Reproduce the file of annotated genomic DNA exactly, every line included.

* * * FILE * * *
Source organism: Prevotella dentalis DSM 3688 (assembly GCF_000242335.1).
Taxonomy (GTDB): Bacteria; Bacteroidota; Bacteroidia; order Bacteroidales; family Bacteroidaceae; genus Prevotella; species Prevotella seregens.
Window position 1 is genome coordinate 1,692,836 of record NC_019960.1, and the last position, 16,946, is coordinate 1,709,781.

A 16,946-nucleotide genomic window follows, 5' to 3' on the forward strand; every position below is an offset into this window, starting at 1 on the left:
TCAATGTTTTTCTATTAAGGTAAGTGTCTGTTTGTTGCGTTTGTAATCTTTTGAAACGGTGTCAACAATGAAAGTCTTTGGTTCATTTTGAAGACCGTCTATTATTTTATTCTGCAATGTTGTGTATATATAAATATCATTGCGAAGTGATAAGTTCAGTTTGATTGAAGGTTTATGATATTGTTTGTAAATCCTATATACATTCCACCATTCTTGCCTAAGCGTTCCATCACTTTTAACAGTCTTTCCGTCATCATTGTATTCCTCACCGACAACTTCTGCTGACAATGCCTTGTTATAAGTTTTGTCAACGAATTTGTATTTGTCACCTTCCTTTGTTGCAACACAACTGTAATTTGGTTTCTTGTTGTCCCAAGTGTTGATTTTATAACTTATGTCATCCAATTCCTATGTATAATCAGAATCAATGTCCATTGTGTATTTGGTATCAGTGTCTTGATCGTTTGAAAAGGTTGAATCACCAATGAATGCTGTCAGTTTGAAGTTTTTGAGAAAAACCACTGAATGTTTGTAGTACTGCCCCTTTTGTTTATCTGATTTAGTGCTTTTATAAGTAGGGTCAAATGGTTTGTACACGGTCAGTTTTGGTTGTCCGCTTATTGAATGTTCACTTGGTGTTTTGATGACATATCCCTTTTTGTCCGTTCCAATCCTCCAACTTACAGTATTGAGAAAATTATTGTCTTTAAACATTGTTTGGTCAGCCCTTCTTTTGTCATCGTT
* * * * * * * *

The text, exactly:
Source organism: Prevotella dentalis DSM 3688 (assembly GCF_000242335.1).
Taxonomy (GTDB): Bacteria; Bacteroidota; Bacteroidia; order Bacteroidales; family Bacteroidaceae; genus Prevotella; species Prevotella seregens.
Window position 1 is genome coordinate 1,692,836 of record NC_019960.1, and the last position, 16,946, is coordinate 1,709,781.

A 16,946-nucleotide genomic window follows, 5' to 3' on the forward strand; every position below is an offset into this window, starting at 1 on the left:
TCAATGTTTTTCTATTAAGGTAAGTGTCTGTTTGTTGCGTTTGTAATCTTTTGAAACGGTGTCAACAATGAAAGTCTTTGGTTCATTTTGAAGACCGTCTATTATTTTATTCTGCAATGTTGTGTATATATAAATATCATTGCGAAGTGATAAGTTCAGTTTGATTGAAGGTTTATGATATTGTTTGTAAATCCTATATACATTCCACCATTCTTGCCTAAGCGTTCCATCACTTTTAACAGTCTTTCCGTCATCATTGTATTCCTCACCGACAACTTCTGCTGACAATGCCTTGTTATAAGTTTTGTCAACGAATTTGTATTTGTCACCTTCCTTTGTTGCAACACAACTGTAATTTGGTTTCTTGTTGTCCCAAGTGTTGATTTTATAACTTATGTCATCCAATTCCTATGTATAATCAGAATCAATGTCCATTGTGTATTTGGTATCAGTGTCTTGATCGTTTGAAAAGGTTGAATCACCAATGAATGCTGTCAGTTTGAAGTTTTTGAGAAAAACCACTGAATGTTTGTAGTACTGCCCCTTTTGTTTATCTGATTTAGTGCTTTTATAAGTAGGGTCAAATGGTTTGTACACGGTCAGTTTTGGTTGTCCGCTTATTGAATGTTCACTTGGTGTTTTGATGACATATCCCTTTTTGTCCGTTCCAATCCTCCAACTTACAGTATTGAGAAAATTATTGTCTTTAAACATTGTTTGGTCAGCCCTTCTTTTGTCATCGTT